Characteristics of pebble and cobble-sized clasts along the Curiosity rover traverse from Bradbury Landing to Rocknest

Research areas:
Year:
2013
Authors:
  • R. A. Yingst
  • L. C. Kah
  • M. Palucis
  • R. M. E. Williams
  • J. Garvin
  • J. C. Bridges
  • N. Bridges
  • R. G. Deen
  • J. Farmer
  • O. Gasnault
  • W. Goetz
  • V. E. Hamilton
  • V. Hipkin
  • J. K. Jensen
  • P. L. King
  • A. Koefoed
  • Stéphane Le Mouélic
  • M. B. Madsen
  • Nicolas Mangold
  • J. Martinez-Frias
  • S. Maurice
  • E. M. McCartney
  • H. Newsom
  • O. Pariser
  • V. H. Sautter
  • R. C. Wiens
Journal:
JOURNAL OF GEOPHYSICAL RESEARCH-PLANETS
Volume:
118
Number:
11
Pages:
2361-2380
Month:
November
ISSN:
2169-9097
Abstract:
We have assessed the characteristics of clasts along Curiosity's
traverse to shed light on the processes important in the genesis,
modification, and transportation of surface materials. Pebble- to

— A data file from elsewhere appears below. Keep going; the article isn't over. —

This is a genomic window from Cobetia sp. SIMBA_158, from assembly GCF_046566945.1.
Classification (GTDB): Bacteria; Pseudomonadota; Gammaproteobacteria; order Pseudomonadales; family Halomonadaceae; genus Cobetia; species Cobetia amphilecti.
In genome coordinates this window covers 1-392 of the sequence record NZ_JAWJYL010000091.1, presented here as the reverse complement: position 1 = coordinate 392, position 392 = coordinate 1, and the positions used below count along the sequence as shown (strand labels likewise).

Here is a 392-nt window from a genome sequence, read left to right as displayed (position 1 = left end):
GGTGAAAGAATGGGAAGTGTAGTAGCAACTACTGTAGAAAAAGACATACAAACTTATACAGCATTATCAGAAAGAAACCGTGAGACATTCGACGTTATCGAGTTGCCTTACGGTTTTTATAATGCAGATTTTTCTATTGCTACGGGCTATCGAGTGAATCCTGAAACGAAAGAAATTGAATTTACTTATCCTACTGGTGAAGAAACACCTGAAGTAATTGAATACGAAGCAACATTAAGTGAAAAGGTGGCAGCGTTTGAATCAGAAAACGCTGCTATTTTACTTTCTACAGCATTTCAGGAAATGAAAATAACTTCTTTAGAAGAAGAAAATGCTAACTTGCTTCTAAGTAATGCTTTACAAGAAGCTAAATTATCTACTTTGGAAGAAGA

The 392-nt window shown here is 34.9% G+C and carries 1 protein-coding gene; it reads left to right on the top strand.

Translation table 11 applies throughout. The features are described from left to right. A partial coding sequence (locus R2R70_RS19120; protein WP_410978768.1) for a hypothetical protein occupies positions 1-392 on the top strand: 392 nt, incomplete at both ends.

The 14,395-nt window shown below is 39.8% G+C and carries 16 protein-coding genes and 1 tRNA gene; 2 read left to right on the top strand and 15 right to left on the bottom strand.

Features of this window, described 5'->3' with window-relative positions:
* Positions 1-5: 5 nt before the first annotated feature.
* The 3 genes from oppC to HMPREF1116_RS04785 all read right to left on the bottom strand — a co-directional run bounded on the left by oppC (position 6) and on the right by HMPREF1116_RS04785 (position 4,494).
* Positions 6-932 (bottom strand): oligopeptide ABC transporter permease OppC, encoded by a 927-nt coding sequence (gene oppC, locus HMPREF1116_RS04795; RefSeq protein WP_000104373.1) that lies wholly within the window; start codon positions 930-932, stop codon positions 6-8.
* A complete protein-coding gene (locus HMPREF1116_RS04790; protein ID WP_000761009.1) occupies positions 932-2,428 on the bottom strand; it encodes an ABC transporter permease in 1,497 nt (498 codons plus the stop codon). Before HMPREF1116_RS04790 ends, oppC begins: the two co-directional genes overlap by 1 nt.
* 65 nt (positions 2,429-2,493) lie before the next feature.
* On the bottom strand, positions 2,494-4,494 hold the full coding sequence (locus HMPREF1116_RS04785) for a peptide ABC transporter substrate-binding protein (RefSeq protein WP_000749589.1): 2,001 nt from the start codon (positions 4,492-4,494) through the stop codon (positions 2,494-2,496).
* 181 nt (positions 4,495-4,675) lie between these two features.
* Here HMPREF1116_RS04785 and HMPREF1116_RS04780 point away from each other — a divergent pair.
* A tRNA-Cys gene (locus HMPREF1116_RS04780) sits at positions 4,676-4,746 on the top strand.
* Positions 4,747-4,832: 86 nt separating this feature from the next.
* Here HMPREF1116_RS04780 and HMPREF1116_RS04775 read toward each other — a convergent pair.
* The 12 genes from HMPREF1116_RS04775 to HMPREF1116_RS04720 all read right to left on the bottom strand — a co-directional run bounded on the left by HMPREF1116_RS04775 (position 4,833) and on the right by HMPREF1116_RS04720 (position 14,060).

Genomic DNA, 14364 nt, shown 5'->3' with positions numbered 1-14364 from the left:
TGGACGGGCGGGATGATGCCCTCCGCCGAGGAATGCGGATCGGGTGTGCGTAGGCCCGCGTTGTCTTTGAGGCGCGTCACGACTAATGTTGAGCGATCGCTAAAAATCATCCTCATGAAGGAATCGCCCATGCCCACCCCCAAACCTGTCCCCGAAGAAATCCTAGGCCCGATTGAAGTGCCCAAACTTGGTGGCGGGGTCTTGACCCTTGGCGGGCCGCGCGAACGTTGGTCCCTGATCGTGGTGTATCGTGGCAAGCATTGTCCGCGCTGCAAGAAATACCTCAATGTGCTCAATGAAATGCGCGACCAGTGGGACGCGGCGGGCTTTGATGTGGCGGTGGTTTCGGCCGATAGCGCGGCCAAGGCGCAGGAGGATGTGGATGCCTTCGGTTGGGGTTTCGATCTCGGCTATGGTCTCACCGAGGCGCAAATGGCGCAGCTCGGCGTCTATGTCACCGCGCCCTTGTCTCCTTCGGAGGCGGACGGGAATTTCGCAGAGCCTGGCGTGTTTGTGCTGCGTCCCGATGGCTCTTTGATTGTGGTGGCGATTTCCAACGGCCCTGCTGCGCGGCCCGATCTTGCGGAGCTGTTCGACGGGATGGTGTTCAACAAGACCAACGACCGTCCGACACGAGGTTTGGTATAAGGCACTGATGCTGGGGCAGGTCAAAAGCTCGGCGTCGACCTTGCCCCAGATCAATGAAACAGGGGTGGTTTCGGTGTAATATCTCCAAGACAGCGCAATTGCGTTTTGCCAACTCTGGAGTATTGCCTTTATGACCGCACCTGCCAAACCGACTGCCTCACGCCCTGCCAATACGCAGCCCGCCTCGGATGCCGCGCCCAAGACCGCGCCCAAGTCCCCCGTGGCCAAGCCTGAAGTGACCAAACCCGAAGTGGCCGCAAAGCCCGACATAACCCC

cobble-sized clasts at Bradbury Landing, and subsequently along
Curiosity's traverse to Yellowknife Bay, reflect a mixing of two
end-member transport mechanisms. The general clast population likely
represents material deposited via impact processes, including meteorite
fragments, ejecta from distant craters, and impactites consisting of
shocked and shock-melted materials from within Gale Crater, which
resulted predominantly in larger, angular clasts. A subset of rounded
pebble-sized clasts has likely been modified by intermittent alluvial or
fluvial processes. The morphology of this rounded clast population
indicates that water was a more important transporting agent here than
at other Mars sites that have been studied in situ. Finally, we
identified populations of basalt clasts and porphyritic clasts of
undetermined composition by their morphologic and textural
characteristics; basalts are confirmed by geochemical data provided by
ChemCam.